- Brown’s syndrome is an uncommon strabismus characterized by restriction of elevation in adduction and can be congenital or acquired.1–3 Clinical features include mild impaired elevation on upgaze, minimal/no elevation deficit on abduction, and minimal/no superior oblique overaction.1–3
- A 25-year-old male was referred to our ophthalmology service after accidentally shooting himself in the right periocular area with a BB pellet gun. According to the patient, the gun had fired a single spherical, red plastic BB pellet approximately 5 mm in diameter. He experienced immediate decreased vision and floaters and was initially seen in a peripheral emergency department. He did not recover the BB. A computed tomography (CT) scan of the orbits performed at the peripheral hospital was reported as negative for a foreign body.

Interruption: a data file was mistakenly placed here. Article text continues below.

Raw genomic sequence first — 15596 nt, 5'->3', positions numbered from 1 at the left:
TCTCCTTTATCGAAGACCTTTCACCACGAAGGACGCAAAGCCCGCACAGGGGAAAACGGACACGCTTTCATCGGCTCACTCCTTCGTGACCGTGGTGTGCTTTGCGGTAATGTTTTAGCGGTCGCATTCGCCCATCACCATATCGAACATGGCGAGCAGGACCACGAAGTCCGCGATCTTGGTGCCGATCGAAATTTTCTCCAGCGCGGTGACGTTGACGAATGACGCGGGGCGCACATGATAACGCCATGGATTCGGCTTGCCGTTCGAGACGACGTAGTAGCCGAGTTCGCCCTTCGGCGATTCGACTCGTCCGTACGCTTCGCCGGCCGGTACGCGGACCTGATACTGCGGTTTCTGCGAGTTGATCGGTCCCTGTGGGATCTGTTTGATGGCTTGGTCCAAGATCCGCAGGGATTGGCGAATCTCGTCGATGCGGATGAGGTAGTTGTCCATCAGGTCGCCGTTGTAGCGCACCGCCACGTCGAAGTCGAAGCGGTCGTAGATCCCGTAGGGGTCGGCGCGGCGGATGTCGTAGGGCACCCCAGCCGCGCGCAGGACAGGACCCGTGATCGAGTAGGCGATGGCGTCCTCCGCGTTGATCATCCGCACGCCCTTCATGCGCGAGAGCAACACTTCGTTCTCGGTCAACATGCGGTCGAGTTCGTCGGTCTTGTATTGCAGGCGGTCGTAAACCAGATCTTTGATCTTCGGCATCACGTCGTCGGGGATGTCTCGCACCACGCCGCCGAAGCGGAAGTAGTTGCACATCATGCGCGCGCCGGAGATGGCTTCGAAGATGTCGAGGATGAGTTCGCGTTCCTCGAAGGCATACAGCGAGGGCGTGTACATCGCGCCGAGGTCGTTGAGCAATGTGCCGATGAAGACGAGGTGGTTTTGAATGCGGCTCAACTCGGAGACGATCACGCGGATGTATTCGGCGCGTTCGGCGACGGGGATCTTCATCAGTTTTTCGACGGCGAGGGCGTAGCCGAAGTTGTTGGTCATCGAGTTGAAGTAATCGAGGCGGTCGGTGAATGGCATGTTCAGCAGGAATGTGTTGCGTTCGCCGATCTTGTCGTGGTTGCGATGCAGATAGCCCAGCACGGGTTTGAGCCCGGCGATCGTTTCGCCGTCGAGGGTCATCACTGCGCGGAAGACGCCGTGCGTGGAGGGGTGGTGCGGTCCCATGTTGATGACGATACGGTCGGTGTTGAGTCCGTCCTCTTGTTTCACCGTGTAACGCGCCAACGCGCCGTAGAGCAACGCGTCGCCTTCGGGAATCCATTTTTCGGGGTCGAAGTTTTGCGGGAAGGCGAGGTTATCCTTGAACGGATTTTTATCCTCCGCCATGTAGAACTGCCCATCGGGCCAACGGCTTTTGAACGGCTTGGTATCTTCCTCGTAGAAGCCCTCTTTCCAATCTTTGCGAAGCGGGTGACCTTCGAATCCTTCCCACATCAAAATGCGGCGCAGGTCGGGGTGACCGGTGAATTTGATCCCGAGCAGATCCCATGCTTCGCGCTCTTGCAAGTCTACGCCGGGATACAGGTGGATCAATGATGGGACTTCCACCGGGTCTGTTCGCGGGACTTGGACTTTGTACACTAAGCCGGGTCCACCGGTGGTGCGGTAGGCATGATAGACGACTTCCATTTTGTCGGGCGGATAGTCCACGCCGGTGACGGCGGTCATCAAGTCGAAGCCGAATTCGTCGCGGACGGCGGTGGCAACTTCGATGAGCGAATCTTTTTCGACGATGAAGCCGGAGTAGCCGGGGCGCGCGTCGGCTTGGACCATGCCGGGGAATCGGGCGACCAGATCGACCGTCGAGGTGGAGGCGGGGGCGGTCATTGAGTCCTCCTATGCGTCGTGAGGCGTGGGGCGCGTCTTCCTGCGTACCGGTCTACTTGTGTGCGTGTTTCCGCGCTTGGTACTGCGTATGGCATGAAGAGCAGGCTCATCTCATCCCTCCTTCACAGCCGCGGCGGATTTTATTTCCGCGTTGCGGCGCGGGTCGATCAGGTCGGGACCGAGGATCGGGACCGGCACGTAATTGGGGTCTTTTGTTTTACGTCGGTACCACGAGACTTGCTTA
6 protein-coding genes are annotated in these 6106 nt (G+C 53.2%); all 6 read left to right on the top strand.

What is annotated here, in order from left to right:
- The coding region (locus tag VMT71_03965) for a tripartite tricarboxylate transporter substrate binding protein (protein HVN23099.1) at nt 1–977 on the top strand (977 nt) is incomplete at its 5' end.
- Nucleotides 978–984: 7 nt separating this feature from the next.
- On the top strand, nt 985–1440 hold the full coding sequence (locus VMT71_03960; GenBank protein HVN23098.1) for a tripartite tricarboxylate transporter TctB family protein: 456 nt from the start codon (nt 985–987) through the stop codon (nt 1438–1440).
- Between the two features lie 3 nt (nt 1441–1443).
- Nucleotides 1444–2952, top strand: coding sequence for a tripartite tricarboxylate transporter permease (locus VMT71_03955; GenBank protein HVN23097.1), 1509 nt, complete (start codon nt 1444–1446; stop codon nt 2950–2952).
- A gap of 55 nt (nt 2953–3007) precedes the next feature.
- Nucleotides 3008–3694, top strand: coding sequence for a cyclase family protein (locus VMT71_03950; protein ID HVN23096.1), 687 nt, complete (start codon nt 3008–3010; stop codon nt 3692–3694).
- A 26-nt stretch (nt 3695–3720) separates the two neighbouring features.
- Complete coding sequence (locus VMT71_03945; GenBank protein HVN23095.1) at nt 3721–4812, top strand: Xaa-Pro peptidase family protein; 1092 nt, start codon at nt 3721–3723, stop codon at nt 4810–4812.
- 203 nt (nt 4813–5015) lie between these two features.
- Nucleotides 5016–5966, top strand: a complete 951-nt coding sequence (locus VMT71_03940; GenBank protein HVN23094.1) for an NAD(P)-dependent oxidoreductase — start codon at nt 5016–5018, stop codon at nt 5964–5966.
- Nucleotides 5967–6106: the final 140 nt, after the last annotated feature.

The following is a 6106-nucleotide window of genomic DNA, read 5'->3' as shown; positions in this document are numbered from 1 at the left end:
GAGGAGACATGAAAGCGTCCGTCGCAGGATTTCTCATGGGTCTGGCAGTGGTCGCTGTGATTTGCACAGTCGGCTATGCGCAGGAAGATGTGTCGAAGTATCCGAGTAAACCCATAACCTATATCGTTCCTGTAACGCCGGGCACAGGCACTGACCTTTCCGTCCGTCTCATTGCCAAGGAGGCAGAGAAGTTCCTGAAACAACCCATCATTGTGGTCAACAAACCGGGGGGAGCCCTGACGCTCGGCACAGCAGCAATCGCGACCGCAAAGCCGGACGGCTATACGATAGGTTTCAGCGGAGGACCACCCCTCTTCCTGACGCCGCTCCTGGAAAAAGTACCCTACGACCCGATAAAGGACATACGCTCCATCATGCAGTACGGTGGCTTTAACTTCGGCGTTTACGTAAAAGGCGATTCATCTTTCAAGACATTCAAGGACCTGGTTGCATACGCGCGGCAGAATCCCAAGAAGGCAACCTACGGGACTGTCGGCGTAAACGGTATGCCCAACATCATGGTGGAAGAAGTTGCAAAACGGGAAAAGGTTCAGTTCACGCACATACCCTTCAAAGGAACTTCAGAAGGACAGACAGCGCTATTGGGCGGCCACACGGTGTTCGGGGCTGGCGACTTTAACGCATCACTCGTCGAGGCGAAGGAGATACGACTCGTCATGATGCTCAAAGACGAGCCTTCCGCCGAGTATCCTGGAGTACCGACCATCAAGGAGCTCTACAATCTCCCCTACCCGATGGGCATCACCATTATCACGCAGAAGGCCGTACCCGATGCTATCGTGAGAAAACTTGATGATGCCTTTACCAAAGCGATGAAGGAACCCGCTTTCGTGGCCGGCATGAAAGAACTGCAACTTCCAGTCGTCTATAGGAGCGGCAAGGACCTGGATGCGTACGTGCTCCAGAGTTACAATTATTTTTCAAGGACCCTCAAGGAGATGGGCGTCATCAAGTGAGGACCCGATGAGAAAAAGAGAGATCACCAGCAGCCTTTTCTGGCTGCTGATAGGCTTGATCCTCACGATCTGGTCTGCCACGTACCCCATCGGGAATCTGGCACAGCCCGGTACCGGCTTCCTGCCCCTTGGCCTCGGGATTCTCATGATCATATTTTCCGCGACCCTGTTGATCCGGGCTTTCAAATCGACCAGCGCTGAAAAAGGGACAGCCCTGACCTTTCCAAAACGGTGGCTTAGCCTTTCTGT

- We thank Drs. Goodhew and Thienes for sharing their comments regarding our recent article on the prescribing of medications for ocular conditions by nonophthalmologist physicians and optometrists. Our prospective study encompassed 1 year of referrals to an emergency eye clinic at a tertiary care hospital in a unique setting where 1 emergency eye service captures virtually all urgent referrals in a large region of Ontario. Within this large series a number of important findings were observed. Based on our data set, which provides only a small window on optometry prescribing, it is important that we avoid making overly specific recommendations and refrain from political commentary.
- Bevacizumab (Avastin; Genentech, San Francisco, CA, USA) and ranibizumab (Lucentis; Genentech) are both inhibitors of vascular endothelial growth factor (VEGF). They are used intravitreally in the treatment of a variety of ocular diseases including age-related macular degeneration (AMD),1,2 diabetic macular edema (DME),3–7 proliferative retinopathy,8 retinal vein occlusion,9 and others.10,11